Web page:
While many employers only require employees to undergo harassment training when they begin working at the company, annual or even more frequent training can go a long way in preventing this kind of behavior.

Develop diversity initiatives

Offering resources for employees to discuss and deal with important issues in the world and the workplace can make workers feel more comfortable in their work communities, as well as help increase diversity at the company. Even if you aren’t an HR specialist, there are steps you can take to contribute to and improve your company culture.

This might involve creating or joining a diversity committee at your workplace as a forum for discussing and developing plans to actively promote diversity in the company. Creating or participating in mentoring programs can help as well, since it gives younger or newer employees a resource for addressing unfair treatment and other problems they encounter. Ultimately, it’s important for all employees to have a safe space to articulate concerns, discuss issues, and work together to combat problems they encounter, as well as strengthen the workplace culture.

Confront stereotypes head on

If you face discrimination personally or witness an incident, confront the perpetrator directly before the situation escalates. Often, simply saying, “I didn’t appreciate your comment” or “That behavior made me uncomfortable” will allow the person who exhibited the behavior to reflect on the incident and may prevent it from happening again. However, if you’re not personally involved in what happened, avoid embarrassing the victim. Try to find a way to discuss it privately before calling him or her out publicly.

Sometimes, victims of workplace harassment don’t even know they’re being harassed, which is one reason why it’s so underreported. Be aware that even if a colleague or manager makes the same discriminatory comments about everyone or engages in similar hostile behavior with multiple employees, it still qualifies. Just because no one else is calling him or her out doesn’t mean you shouldn’t be the one to do it first. As the Harvey Weinstein case showed us, if one person takes the brave first step, others will follow suit.

Project confidence

Discrimination is not your fault. Still, if you project confidence, others will be more likely to take you seriously and less likely to make unfair and unwarranted assumptions about you. It may be difficult to project confidence if you don’t feel confident, but often simply pretending can often lead to the real thing.

Consult resources

Many employers have resources about discrimination and harassment available. Read your company handbook and ask your employer for other resources at your workplace. Visit the EEOC website for more information about laws protecting you at work, how to file a claim, and other important resources.

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My work has recently had a sexual harassment claim and are now rolling out training but only for the women of the office. Is this not the definition of sexism and discrimination? They claim that the harassment training has to be gender specific. No training for the men has been scheduled. I have worked many other places that never had gender specific training. Everyone went through the same training.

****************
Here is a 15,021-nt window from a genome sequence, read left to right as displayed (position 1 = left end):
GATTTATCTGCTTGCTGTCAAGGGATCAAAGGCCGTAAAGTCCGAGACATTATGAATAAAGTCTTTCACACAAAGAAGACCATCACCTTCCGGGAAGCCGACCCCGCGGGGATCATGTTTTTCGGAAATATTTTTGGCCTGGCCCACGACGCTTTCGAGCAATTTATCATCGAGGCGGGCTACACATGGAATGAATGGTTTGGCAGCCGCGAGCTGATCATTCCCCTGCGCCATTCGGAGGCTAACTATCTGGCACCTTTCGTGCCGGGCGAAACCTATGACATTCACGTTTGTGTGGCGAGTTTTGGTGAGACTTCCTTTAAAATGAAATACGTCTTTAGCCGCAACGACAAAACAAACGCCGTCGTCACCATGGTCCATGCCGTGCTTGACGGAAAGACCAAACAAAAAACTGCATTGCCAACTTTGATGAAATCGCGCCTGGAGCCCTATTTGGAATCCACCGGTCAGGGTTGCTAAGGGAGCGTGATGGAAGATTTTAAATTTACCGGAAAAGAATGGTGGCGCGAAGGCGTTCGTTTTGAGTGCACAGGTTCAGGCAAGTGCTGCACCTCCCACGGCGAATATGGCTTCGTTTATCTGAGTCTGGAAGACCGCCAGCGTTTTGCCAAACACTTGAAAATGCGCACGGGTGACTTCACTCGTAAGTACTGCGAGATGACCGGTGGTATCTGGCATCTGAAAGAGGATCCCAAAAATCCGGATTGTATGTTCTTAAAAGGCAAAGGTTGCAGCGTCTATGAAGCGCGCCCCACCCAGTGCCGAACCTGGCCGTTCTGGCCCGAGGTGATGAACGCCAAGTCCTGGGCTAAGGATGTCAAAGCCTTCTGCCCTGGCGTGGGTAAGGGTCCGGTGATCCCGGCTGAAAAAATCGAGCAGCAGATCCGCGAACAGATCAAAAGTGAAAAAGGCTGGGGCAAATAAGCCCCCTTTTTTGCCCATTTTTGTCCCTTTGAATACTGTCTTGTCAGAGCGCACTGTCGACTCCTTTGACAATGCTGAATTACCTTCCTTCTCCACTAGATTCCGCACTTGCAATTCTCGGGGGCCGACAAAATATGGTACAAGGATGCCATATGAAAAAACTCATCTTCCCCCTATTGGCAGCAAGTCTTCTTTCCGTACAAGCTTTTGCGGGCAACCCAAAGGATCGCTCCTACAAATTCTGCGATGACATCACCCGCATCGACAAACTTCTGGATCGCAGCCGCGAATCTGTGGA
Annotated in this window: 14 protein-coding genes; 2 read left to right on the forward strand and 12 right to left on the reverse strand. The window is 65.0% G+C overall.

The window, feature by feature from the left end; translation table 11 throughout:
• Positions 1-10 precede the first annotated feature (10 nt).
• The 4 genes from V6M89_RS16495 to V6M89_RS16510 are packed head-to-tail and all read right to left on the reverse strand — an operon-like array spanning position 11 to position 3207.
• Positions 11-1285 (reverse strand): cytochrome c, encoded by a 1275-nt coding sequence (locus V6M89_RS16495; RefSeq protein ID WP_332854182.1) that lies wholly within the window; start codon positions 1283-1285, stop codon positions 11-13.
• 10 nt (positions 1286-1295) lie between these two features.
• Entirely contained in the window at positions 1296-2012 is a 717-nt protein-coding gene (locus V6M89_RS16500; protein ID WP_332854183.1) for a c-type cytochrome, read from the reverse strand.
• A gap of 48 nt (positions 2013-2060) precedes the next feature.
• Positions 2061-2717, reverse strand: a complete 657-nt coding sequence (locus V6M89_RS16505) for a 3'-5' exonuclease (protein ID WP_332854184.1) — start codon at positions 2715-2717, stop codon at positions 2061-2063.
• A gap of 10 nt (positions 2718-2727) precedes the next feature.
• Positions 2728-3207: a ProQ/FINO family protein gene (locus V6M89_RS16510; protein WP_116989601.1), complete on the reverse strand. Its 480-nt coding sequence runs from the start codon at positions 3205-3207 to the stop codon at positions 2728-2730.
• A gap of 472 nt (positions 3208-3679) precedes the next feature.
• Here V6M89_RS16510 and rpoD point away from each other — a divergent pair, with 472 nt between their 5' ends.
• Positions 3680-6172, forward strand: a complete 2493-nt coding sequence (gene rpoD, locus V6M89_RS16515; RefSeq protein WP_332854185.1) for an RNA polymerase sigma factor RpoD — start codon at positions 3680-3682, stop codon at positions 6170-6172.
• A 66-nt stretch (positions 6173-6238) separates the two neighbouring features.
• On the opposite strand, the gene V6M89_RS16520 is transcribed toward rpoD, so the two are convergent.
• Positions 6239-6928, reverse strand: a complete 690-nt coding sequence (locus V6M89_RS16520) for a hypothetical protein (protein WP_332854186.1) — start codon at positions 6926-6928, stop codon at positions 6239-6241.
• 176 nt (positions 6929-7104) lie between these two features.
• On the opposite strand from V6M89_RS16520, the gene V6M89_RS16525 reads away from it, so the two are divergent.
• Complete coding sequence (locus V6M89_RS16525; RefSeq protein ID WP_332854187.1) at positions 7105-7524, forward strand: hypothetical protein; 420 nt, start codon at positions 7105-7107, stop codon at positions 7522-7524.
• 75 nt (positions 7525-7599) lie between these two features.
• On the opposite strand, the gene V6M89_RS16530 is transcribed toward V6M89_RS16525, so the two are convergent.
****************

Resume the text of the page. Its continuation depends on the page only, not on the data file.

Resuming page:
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Related Community Discussions
Am I Overreacting?

I work in a very small firm (12 people). Most of us are sharing offices because space is limited. We recently bought a much larger company (60 employees) and the work environment is rapidly changing. I'm the office manager, so a lot of the changes are being coordinated by me, my boss, and the office manager of the other company. A three-way call recently required privacy that our shared office space would not allow for. I ended up in the passenger seat of my boss' pickup while he phoned the other office manager. After the phone call, I briefly mentioned that working with the new manager would be a difficult change. My boss proceeded to tell me that the new manager wouldn't have had the courage to have a phone call in his truck, but it was okay for us, because nothing would ever happen between the two of us because I'm not my boss' 'type.' He told me that he wasn't interested in dating 'little kids.' I'm HAPPILY MARRIED and almost 30. This is the first time in two years of working for him that anything like this has ever come up. Should I be concerned?

Can your work make only females take sexual harassment training?

My work has recently had a sexual harassment claim and are now rolling out training but only for the women of the office. Is this not the definition of sexism and discrimination? They claim that the harassment training has to be gender specific. No training for the men has been scheduled. I have worked many other places that never had gender specific training. Everyone went through the same training.

A male peer keeps interrupting me in meetings. It's driving

A male peer keeps interrupting me in meetings. It's driving me crazy. Should I say something to him?

I think I'm being mommy-tracked at work and it's incredibly

I think I'm being mommy-tracked at work and it's incredibly frustrating. I'm two months back from maternity leave and putting in the same hours as I used to but I'm getting these subtle signs that I'm not taken as seriously -- ranging from not being asked about wanting to spearhead things to the stink eye when I walk out the door (at the same time I roughly used to leave the office). What should I do?